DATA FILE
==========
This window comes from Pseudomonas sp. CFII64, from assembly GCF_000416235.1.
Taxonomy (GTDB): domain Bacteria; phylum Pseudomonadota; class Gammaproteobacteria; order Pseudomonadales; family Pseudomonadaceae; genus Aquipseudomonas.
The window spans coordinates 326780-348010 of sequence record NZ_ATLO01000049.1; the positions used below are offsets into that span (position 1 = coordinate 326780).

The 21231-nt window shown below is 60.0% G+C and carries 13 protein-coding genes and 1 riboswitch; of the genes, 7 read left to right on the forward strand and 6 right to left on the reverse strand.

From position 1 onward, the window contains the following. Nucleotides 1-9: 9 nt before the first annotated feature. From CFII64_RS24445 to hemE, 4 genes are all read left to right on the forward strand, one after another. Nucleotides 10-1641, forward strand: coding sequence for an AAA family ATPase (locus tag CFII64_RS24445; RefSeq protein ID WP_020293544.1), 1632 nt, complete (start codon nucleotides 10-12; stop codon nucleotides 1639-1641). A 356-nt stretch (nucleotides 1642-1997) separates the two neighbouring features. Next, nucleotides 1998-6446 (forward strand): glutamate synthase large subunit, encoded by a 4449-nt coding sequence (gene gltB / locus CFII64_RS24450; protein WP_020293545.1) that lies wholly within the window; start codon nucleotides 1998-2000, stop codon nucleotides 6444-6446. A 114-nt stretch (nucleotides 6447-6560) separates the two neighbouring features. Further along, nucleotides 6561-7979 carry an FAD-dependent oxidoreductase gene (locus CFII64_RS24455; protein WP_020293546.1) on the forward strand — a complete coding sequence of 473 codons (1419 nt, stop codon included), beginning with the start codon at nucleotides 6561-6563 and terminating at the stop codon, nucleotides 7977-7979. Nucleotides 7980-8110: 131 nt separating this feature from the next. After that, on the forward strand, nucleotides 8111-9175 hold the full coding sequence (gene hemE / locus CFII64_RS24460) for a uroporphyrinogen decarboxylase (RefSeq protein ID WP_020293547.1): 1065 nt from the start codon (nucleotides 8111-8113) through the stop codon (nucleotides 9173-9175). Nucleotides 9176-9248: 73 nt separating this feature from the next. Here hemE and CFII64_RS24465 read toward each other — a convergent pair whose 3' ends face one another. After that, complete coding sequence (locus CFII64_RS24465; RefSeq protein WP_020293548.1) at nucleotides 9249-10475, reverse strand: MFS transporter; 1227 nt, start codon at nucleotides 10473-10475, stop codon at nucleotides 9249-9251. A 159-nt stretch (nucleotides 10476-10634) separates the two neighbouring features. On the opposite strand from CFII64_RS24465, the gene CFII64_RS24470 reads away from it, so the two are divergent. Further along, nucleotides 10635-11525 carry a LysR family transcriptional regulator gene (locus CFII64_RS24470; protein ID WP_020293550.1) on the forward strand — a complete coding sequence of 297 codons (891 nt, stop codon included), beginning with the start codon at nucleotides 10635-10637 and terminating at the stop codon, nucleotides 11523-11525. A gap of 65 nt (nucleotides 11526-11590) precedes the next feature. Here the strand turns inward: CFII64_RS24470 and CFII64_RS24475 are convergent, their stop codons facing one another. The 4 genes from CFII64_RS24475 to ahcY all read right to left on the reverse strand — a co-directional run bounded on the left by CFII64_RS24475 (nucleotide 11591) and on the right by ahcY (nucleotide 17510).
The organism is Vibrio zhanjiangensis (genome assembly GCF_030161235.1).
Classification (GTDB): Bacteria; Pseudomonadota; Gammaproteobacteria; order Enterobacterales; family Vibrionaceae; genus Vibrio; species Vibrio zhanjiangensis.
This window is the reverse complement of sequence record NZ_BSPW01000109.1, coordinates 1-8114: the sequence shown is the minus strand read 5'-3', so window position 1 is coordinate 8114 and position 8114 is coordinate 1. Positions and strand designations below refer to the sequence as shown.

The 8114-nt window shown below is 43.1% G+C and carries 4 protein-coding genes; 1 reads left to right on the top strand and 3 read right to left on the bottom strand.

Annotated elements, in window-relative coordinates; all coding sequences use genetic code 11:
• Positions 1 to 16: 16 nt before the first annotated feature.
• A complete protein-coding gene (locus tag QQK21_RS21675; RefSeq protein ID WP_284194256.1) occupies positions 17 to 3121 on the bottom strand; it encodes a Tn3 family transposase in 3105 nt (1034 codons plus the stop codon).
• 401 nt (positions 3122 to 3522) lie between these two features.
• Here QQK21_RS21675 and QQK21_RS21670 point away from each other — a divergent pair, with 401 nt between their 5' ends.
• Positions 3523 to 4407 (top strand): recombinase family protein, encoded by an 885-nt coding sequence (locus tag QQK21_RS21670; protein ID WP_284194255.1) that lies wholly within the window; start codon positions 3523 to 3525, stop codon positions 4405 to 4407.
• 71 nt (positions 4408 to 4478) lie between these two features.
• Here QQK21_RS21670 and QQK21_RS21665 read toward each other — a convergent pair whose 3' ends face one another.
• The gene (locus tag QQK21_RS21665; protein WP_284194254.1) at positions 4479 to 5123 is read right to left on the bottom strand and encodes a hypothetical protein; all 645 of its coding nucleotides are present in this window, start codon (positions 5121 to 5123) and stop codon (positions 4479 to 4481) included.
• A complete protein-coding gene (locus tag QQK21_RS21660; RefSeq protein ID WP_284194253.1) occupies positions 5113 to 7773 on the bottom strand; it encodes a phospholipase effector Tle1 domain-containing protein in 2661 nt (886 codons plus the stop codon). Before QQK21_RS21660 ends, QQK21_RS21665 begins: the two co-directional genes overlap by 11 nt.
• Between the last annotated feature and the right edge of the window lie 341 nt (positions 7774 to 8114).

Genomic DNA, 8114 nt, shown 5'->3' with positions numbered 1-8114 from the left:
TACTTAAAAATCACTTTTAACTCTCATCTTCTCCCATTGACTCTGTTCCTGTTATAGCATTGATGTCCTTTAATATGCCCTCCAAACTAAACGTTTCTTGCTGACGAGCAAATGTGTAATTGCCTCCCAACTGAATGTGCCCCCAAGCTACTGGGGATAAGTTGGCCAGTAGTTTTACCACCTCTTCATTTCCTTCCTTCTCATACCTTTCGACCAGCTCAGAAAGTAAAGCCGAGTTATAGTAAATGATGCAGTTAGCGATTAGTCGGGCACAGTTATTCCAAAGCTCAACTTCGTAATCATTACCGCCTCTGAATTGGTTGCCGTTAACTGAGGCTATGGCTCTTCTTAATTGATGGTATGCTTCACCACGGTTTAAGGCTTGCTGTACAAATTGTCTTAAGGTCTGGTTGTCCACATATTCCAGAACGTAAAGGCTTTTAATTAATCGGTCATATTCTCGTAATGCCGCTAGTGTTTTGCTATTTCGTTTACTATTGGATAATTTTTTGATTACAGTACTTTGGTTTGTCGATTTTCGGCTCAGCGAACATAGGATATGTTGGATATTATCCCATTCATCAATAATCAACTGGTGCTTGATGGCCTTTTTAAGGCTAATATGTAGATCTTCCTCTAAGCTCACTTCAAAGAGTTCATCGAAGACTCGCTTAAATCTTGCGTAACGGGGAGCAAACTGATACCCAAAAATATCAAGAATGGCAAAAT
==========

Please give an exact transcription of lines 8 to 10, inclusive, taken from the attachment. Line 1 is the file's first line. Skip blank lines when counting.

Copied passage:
This window is the reverse complement of sequence record NZ_BSPW01000109.1, coordinates 1-8114: the sequence shown is the minus strand read 5'-3', so window position 1 is coordinate 8114 and position 8114 is coordinate 1. Positions and strand designations below refer to the sequence as shown.

The 8114-nt window shown below is 43.1% G+C and carries 4 protein-coding genes; 1 reads left to right on the top strand and 3 read right to left on the bottom strand.

Annotated elements, in window-relative coordinates; all coding sequences use genetic code 11: